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The future of hardcover books?

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Amazon announced today that for the last four weeks their digital books have outsold their hardcover books by 80%. Further, for the last three months, sales of books for its e-reader, the Kindle, outnumbered sales of hardcover books (including hardcover books for which there is no Kindle book). Does this portend the future of hardcover books? Click here for article.

 

-Thoth

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I doubt it. Nothing beats the feeling of going to a bookstore and searching for a good book.

 

Plus, for other retailers, the results are probably a lot different (Sam's Club, Costco, BJ's and other stores have novels at the roughly the same price as the Kindle version). There's also no set standard that works with all e-readers yet.

 

The upfront cost of buying a Kindle or e-reader is expensive, unless you know you're going to be reading enough to justify the cost.

 

Although, with every e-reader having an iOS or Android app and better designed multi-media devices, I do think that may play a major role. For most people, it's about convenience. I know people who commute using public transportation are traditionally drawn to an e-reader instead of lugging a book around, where as someone who only reads books at home prefer the actual book.

 

Then you have the group that would never pay for the book and will borrow it from the library, but now you also have "online libraries" where you can borrow e-books that lock up after a set time.

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...Nothing beats the feeling of going to a bookstore and searching for a good book....

Agreed. (Unless it's a holiday and the place is packed and the lines are impossible.) And let us not forget the physical sensuality of a good hardcover book. (You can cuddle with an e-reader too but it's not the same.)

 

For most people, it's about convenience.

I suspect that's true. But let's not forget the technophiles and the bleeding-edgers.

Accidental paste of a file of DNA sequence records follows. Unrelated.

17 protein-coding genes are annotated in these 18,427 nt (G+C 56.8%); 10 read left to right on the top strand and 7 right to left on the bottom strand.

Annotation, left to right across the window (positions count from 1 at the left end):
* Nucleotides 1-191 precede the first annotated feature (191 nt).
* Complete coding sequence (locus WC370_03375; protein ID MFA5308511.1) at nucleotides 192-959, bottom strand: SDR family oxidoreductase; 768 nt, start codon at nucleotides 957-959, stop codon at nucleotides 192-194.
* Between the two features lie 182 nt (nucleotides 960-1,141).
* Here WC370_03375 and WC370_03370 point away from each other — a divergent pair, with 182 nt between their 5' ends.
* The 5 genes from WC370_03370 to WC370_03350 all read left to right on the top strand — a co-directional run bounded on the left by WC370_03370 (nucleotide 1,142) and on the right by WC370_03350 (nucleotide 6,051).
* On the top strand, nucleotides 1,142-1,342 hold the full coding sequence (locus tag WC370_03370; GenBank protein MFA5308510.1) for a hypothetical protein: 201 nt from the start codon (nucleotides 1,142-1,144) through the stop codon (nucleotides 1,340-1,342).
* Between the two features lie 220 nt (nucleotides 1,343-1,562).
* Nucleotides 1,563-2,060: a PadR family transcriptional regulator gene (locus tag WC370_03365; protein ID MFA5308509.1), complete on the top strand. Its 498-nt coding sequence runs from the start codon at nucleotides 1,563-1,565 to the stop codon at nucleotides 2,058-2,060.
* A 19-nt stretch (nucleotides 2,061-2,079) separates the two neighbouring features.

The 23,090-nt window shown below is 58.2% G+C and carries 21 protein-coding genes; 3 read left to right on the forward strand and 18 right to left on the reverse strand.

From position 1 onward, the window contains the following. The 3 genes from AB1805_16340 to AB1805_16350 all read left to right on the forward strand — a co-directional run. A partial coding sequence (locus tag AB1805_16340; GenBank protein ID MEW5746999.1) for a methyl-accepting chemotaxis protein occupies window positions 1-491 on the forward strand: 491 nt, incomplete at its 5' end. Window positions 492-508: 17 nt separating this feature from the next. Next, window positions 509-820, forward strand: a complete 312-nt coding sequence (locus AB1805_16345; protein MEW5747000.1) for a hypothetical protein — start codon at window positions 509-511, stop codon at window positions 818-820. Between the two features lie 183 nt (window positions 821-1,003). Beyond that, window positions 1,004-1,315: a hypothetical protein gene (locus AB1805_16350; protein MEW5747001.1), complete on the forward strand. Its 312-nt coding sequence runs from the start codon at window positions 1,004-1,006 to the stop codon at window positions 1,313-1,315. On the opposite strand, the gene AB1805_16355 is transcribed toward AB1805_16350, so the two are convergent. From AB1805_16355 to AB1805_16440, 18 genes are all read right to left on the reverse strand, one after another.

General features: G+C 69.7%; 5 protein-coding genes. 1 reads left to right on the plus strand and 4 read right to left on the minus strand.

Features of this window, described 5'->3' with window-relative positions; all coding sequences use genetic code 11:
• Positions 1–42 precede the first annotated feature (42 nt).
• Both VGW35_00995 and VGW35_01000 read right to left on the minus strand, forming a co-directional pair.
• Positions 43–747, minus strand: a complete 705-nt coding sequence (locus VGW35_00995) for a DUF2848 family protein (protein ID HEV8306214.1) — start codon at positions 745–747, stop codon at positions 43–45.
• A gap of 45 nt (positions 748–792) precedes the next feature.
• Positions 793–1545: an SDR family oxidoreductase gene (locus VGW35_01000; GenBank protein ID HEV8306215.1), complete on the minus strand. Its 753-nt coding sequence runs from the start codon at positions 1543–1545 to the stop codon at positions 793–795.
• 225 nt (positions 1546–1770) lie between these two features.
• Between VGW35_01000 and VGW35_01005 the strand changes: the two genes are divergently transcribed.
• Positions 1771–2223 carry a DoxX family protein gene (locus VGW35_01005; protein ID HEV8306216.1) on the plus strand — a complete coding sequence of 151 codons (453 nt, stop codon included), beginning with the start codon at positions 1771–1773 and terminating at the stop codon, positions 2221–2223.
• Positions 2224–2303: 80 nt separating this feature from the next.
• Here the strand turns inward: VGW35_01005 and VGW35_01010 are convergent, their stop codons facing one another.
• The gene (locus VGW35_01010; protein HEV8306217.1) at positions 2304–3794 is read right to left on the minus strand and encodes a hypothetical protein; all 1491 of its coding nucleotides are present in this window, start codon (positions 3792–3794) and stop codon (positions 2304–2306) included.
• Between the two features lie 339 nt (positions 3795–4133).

Then you have the group that would never pay for the book and will borrow it from the library, but now you also have "online libraries" where you can borrow e-books that lock up after a set time.

So it would seem that we are moving in that direction. But I don't think hardcovers will disappear from the shelves anymore than horses disappeared from the streets of cities after the automobile became popular. They became rare but they're still around.

 

Thank you for your input, emoKid.

- Thoth

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Amazon announced today that for the last four weeks their digital books have outsold their hardcover books by 80%. Further, for the last three months, sales of books for its e-reader, the Kindle, outnumbered sales of hardcover books (including hardcover books for which there is no Kindle book). Does this portend the future of hardcover books? Click here for article.

 

-Thoth

Ah, but how many of those "Kindle" books were read on an iPad or iPhone, I wonder? Amazon.com says Kindle sales tripled, and maybe they did, but it's hard to say what that means, when Amazon has never actually said how many Kindles it sells in any given quarter.

 

Amazon.com has done something very smart: it has, effectively, cornered the ebook market. Only temporarily, maybe--or maybe not. It could be hard to catch, if it gets sufficient lead. It has 630,000 ebooks, not counting freebies; Apple has 60,000 (?). I often check the iBookstore first but end up buying from Amazon.com because Apple doesn't have the book I want. Amazon.com doesn't need to sell Kindles to sell Kindle books.

 

As for hardcovers, it doesn't surprise me that their sales are less than ebooks. Libraries will continue to buy them (unless they switch to ebooks, but they won't do that entirely until there is a single ebook standard), because they last longer.

Other people increasingly will not. But until ebooks replace paperbacks, I don't think we need bemoan the fate of the book.

 

So says an avid ebook reader (who nonetheless loves print books),

Best,

M

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P.S. Until I bought my iPad, I tried, I really did, to shop at my local Borders. I would go in there with coupons and scour the shelves for titles on a list of books that interested me. Nine times out of ten, I ended up ordering the books from Amazon.com because Borders didn't stock them. Sure, they would special-order them (for full price, because the coupons then did not apply), but what was the point of that? These days I download the books electronically whenever I can and order them online when I can't. If the local Borders goes out of business, is that not how capitalism works?

M

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If the local Borders goes out of business, is that not how capitalism works?